As Jesus was calling one woman “daughter,” Jairus received news that his daughter was dead. While a woman who’d been as good as dead regained her life, his child had died. Although we’d expect the prominent Jairus to react in anger at the rabbi’s delay caused by this insignificant woman, there is no record of accusations or harsh words. Instead, Jesus tells him to have faith and the two men continue onto Jairus’ house. Was it the woman’s miraculous healing that enabled this father to react so calmly, to still believe in the power of Jesus? He’d originally come to Jesus to heal his daughter but now he needed Him to resurrect her! Jesus, however, is in the resurrection business and, just as His power returned the bleeding woman to life, His touch brought Jairus’ daughter back to life!

When it seems like God is ignoring our need or that He must be busy elsewhere, let us remember that Jesus was never in a rush and recall His words to Jairus, “Don’t be afraid. Just have faith.” [Mark 5:36] It is in Jesus, that we have life!

So don’t be afraid; you are more valuable to God than a whole flock of sparrows. [Matthew 10:31 (NLT)]

I am the resurrection and the life. Anyone who believes in me will live, even after dying. Everyone who lives in me and believes in me will never ever die. [John 11:25-26 (NLT)]

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DESPERATE TIMES (Mark 5:21-43 – Part 1)

When he saw Jesus, he fell to his knees, beside himself as he begged, “My dear daughter is at death’s door. Come and lay hands on her so she will get well and live.” [Mark 5:23 (MSG)]

mottled duclJairus, the leader of the local synagogue, fell at Jesus’ feet. Telling Jesus his daughter was dying, Jairus begged Him to lay hands on her so she could be healed. Jesus went with him but, when He stopped to heal the woman with a blood disorder, news arrived that the girl was dead. Telling the distraught father not to be afraid and to keep believing, Jesus and Jairus continued on their way. Jairus had believed Jesus could heal his daughter; did he also believe Jesus could do something about her death?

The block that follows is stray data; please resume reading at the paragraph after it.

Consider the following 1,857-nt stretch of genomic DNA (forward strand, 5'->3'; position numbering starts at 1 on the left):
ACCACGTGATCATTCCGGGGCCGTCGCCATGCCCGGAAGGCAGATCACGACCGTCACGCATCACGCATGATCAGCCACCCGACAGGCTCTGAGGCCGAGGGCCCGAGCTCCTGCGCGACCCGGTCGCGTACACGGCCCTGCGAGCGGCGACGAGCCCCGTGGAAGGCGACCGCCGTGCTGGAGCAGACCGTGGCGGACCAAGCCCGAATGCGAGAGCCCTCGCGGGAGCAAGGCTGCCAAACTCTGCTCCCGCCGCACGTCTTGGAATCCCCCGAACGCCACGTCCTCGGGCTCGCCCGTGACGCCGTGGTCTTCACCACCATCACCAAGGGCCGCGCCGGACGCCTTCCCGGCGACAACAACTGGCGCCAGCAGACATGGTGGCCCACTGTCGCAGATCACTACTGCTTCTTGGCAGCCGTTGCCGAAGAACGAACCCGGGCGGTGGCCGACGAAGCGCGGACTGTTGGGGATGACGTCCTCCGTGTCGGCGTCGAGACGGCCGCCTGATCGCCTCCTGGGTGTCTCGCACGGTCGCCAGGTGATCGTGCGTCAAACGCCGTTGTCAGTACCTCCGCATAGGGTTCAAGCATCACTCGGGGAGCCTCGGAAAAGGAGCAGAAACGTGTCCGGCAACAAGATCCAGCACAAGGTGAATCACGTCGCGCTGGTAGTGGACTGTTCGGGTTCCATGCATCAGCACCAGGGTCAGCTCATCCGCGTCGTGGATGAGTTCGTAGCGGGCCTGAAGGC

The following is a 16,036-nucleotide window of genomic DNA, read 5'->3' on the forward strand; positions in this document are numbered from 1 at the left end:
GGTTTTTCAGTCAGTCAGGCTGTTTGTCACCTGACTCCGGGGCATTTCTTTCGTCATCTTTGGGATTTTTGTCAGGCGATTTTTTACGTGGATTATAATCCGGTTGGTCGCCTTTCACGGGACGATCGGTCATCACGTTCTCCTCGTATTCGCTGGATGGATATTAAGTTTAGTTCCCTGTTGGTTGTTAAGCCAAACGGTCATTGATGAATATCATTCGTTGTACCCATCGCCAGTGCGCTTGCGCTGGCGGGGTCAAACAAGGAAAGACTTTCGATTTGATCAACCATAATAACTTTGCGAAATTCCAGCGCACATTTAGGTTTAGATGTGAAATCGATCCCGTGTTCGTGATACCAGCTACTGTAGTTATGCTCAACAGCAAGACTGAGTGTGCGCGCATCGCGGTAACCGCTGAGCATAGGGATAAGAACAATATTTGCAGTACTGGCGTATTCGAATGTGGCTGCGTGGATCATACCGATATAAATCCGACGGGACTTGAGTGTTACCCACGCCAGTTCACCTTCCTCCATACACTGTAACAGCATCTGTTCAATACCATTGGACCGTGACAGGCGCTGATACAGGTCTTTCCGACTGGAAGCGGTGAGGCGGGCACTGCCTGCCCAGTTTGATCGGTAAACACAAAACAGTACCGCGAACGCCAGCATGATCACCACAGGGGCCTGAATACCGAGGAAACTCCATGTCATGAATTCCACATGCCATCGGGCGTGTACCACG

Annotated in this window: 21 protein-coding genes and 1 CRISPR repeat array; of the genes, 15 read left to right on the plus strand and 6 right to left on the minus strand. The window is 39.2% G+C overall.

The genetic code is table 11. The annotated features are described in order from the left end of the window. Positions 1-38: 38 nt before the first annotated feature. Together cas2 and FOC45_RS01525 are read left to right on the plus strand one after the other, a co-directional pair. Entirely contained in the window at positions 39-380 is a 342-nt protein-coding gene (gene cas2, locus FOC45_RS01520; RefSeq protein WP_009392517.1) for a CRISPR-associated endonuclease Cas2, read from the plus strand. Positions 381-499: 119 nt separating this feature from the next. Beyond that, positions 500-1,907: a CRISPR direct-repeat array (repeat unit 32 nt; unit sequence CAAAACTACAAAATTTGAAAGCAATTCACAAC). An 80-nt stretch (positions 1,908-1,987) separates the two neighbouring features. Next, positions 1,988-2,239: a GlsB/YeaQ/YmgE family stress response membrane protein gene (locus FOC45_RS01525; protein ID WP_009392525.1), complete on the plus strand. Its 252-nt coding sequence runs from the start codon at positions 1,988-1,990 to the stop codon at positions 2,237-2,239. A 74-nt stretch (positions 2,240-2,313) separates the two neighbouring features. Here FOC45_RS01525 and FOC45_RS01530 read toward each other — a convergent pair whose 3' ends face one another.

A noisy crowd of friends and professional mourners had already gathered at Jairus’ home by the time the men arrived. When Jesus told them the child was sleeping and not dead, they scornfully laughed at Him. After clearing the room of all but her parents and three disciples, Jesus took the child’s hand in His and restored her to life. Astonishing everyone, the girl immediately rose and walked around!

As the synagogue leader, Jairus was one of the most powerful men in the community. Although a layman, he was responsible for the upkeep of the synagogue, ran the school, determined who would lead prayers and read Scripture in services, and probably had close ties to the Pharisees. Almost certainly, he was at the synagogue when Jesus restored a man’s hand on the Sabbath. Had he been one of those planning to accuse Jesus of working on the Sabbath? Until his daughter became ill, was he among those plotting against Jesus? It’s said that “desperate times call for desperate measures,” and Jairus was desperate.